We must ensure that our younger and future generations are taught about the many amazing Irish women (as well as the men) that have shaped, and continue to shape, our country. 

And the women through the centuries who have worked and continue to work for change, sustainability and empowerment in all of our futures. And the women working in their homes who have also made change and kept the country together. 

I wouldn’t have achieved anything so far in my life without the support and love from the strong and inspiring women that I am blessed to know. I couldn’t do one day’s work without my wonderful mother-in-law helping us with childcare. I would never have the courage to pursue my dreams and interests without my stepmother, best friends, mentors, aunts, daughter, sisters, grannies, telling me to go for it. Every woman I know needs other strong women in her life to lean on.

If I could have anyone from any time at my imaginary Women’s Christmas party, my guests would include: Mary Robinson, Stevie Nicks, Ada Lovelace, Beryl Markham, Maya Angelou, the Clerke sisters, Kate Bush, Juanita Carbery and Frida Kahlo.

We should crack open the champagne and celebrate each other on this, and every Women’s Christmas. Nollaig na mBan Shona daoibh go leir!


Alice Taylor, author, 



THE 12 days of Christmas were a welcome intermission in the unfolding drama of the hard working year on the farm. 

This intermission began on Christmas Day and finished on Little Christmas Day. These were the two bookends that held the Christmas holiday season together.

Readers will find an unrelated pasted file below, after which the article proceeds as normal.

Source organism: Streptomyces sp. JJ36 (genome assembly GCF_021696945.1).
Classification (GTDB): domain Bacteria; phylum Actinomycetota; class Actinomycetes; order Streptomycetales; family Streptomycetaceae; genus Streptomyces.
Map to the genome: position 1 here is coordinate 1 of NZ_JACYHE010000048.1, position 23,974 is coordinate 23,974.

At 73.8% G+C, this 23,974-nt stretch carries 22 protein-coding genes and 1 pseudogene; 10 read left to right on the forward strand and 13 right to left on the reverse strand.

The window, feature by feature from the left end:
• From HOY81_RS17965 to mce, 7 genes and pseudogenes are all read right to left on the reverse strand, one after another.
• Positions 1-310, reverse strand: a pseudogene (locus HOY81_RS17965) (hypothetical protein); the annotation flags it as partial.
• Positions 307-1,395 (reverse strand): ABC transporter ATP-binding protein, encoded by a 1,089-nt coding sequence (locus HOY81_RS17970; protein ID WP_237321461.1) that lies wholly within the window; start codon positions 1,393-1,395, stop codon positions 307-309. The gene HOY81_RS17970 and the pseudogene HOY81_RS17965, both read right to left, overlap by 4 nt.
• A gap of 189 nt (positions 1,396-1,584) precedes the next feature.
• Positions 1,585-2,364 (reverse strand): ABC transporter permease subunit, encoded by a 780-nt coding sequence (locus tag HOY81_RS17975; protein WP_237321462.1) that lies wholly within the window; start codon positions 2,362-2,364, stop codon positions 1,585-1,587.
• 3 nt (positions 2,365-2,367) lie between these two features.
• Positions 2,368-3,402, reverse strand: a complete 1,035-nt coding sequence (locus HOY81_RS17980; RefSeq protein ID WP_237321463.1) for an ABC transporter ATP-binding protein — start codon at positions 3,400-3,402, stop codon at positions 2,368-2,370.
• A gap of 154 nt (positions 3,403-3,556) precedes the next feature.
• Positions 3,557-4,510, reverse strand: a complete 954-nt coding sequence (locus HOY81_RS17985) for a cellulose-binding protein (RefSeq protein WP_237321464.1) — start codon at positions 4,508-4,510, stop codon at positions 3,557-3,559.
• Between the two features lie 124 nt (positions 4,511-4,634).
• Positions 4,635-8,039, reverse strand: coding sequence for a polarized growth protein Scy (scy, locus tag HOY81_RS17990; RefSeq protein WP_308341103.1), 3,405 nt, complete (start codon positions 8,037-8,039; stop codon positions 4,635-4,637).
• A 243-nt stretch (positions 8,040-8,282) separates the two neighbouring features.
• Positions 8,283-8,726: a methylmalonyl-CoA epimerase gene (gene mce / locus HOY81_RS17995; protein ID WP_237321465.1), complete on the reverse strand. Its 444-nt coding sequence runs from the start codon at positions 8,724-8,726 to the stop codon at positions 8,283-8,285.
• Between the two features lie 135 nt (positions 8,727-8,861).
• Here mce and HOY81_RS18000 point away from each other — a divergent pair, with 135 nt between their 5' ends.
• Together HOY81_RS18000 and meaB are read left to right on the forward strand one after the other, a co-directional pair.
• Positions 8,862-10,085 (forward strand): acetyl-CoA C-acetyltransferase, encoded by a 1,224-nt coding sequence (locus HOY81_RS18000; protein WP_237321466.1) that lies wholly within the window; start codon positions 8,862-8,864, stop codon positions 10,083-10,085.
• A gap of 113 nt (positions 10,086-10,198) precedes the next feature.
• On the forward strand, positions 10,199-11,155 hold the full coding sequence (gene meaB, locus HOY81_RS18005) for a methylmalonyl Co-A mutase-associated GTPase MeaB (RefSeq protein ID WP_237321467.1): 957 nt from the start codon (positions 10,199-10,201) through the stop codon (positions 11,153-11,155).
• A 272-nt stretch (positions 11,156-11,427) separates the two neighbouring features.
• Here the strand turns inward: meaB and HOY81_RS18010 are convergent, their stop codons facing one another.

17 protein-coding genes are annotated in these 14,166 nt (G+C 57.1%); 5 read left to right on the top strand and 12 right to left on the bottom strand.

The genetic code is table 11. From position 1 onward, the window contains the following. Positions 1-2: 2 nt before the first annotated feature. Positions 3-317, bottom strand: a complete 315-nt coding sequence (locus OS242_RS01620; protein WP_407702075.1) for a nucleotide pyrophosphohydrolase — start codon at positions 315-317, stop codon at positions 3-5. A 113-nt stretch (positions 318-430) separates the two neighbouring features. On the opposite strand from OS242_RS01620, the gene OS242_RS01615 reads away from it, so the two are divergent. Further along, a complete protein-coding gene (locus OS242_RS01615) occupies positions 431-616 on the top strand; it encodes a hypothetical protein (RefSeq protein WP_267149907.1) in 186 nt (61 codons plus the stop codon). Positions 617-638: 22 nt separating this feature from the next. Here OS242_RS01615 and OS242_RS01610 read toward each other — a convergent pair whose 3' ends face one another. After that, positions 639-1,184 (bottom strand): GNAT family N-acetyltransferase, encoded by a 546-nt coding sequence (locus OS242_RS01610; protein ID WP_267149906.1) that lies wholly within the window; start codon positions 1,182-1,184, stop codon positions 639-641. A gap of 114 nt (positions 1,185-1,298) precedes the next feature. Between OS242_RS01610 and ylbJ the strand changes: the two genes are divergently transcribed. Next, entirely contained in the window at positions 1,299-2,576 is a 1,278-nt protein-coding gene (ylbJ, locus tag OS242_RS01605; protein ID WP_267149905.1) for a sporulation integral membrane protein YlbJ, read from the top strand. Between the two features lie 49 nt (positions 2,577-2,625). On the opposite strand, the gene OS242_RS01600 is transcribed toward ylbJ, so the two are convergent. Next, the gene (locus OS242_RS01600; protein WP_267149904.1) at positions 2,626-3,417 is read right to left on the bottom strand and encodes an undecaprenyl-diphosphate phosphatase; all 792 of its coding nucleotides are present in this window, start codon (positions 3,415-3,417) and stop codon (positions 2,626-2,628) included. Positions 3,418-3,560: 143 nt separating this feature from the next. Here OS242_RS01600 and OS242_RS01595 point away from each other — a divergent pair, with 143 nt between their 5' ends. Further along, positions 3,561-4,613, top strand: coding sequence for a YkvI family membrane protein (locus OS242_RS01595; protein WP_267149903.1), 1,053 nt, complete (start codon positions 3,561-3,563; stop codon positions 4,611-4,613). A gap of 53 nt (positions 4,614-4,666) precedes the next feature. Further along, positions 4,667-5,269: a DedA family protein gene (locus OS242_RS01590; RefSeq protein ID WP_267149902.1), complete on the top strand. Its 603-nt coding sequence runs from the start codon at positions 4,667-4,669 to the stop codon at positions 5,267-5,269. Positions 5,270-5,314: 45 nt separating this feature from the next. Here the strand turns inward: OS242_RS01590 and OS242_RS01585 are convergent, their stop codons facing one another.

They gave a beginning and an end to Christmas, and schools closed just before Christmas and did not reopen until the 7th of January. 

Three geese were held back from the Christmas market, one for Christmas Day, one for New Year’s Day and the third for Little Christmas Day. 

After the great excitement of the celebrations of Christmas Day things calmed down and a period of rest ensued and immigrants home for Christmas visited and neighbours called to see each other during the day. The dinner on Little Christmas Day was no less an occasion than on Christmas Day and my father reminded us that this was my mother’s special day. With five girls in the family, we thought that this was a wonderful idea. It was the grand finale of the Christmas season. We were reluctant to see Christmas go, but felt that we had given it our all and were rested and ready to return to normal. Once Little Christmas Day had departed it was time to take down the decorations.